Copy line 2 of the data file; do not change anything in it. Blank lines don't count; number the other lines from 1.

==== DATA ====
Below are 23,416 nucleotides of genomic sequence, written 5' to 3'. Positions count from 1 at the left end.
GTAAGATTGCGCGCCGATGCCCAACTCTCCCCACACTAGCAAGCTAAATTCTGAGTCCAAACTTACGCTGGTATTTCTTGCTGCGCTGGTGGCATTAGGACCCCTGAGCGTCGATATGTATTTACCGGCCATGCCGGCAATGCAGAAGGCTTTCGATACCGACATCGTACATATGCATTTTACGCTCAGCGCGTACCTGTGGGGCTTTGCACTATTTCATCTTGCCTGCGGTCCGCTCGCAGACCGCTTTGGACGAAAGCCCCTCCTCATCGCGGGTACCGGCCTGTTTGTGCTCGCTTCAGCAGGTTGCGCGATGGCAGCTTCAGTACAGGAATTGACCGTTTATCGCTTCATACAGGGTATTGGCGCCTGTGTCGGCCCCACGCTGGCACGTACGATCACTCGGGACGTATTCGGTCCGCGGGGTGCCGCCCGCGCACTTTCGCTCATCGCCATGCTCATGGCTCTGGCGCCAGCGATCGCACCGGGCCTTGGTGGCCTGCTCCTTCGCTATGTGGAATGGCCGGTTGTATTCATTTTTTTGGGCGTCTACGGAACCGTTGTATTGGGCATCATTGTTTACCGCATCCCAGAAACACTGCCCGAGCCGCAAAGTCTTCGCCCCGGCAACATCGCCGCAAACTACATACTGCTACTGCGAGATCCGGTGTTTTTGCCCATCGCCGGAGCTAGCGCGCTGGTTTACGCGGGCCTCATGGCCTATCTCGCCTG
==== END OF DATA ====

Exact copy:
GTAAGATTGCGCGCCGATGCCCAACTCTCCCCACACTAGCAAGCTAAATTCTGAGTCCAAACTTACGCTGGTATTTCTTGCTGCGCTGGTGGCATTAGGACCCCTGAGCGTCGATATGTATTTACCGGCCATGCCGGCAATGCAGAAGGCTTTCGATACCGACATCGTACATATGCATTTTACGCTCAGCGCGTACCTGTGGGGCTTTGCACTATTTCATCTTGCCTGCGGTCCGCTCGCAGACCGCTTTGGACGAAAGCCCCTCCTCATCGCGGGTACCGGCCTGTTTGTGCTCGCTTCAGCAGGTTGCGCGATGGCAGCTTCAGTACAGGAATTGACCGTTTATCGCTTCATACAGGGTATTGGCGCCTGTGTCGGCCCCACGCTGGCACGTACGATCACTCGGGACGTATTCGGTCCGCGGGGTGCCGCCCGCGCACTTTCGCTCATCGCCATGCTCATGGCTCTGGCGCCAGCGATCGCACCGGGCCTTGGTGGCCTGCTCCTTCGCTATGTGGAATGGCCGGTTGTATTCATTTTTTTGGGCGTCTACGGAACCGTTGTATTGGGCATCATTGTTTACCGCATCCCAGAAACACTGCCCGAGCCGCAAAGTCTTCGCCCCGGCAACATCGCCGCAAACTACATACTGCTACTGCGAGATCCGGTGTTTTTGCCCATCGCCGGAGCTAGCGCGCTGGTTTACGCGGGCCTCATGGCCTATCTCGCCTG